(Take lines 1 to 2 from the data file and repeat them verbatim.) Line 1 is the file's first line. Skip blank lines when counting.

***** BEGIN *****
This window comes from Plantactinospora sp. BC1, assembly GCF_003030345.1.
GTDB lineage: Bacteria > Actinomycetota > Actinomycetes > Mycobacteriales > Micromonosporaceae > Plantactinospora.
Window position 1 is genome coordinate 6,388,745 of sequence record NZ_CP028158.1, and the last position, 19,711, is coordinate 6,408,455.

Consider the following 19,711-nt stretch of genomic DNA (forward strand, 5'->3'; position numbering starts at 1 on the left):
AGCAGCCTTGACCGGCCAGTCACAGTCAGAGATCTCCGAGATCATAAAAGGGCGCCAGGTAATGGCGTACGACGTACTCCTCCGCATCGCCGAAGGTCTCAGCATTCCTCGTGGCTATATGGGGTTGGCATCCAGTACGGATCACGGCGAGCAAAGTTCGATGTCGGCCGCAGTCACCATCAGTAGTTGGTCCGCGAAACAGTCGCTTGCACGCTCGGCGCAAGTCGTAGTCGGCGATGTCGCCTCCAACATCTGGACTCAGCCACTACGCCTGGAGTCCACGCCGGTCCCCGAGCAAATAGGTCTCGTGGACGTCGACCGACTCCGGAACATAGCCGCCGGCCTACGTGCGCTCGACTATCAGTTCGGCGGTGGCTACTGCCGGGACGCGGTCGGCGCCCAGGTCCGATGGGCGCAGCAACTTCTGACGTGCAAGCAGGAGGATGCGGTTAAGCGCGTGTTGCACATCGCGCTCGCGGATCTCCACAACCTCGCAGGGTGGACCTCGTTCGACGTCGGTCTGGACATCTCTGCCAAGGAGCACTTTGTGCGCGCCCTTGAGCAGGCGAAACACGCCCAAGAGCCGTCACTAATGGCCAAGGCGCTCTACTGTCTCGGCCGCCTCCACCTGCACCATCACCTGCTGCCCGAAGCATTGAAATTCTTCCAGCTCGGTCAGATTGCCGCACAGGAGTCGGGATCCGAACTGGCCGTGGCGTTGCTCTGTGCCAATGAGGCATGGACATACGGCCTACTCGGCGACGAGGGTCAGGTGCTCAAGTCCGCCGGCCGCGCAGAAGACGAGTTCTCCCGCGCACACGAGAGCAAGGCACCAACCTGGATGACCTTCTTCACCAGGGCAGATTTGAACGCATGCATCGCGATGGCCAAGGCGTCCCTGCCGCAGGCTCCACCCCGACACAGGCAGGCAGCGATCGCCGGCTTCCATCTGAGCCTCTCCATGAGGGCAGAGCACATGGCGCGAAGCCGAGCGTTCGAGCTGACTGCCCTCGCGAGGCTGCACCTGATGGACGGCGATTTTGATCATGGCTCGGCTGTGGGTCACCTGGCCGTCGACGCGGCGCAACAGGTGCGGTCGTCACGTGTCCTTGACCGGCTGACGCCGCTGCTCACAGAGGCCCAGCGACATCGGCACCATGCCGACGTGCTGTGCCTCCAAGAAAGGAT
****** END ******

This window comes from Plantactinospora sp. BC1, assembly GCF_003030345.1.
GTDB lineage: Bacteria > Actinomycetota > Actinomycetes > Mycobacteriales > Micromonosporaceae > Plantactinospora.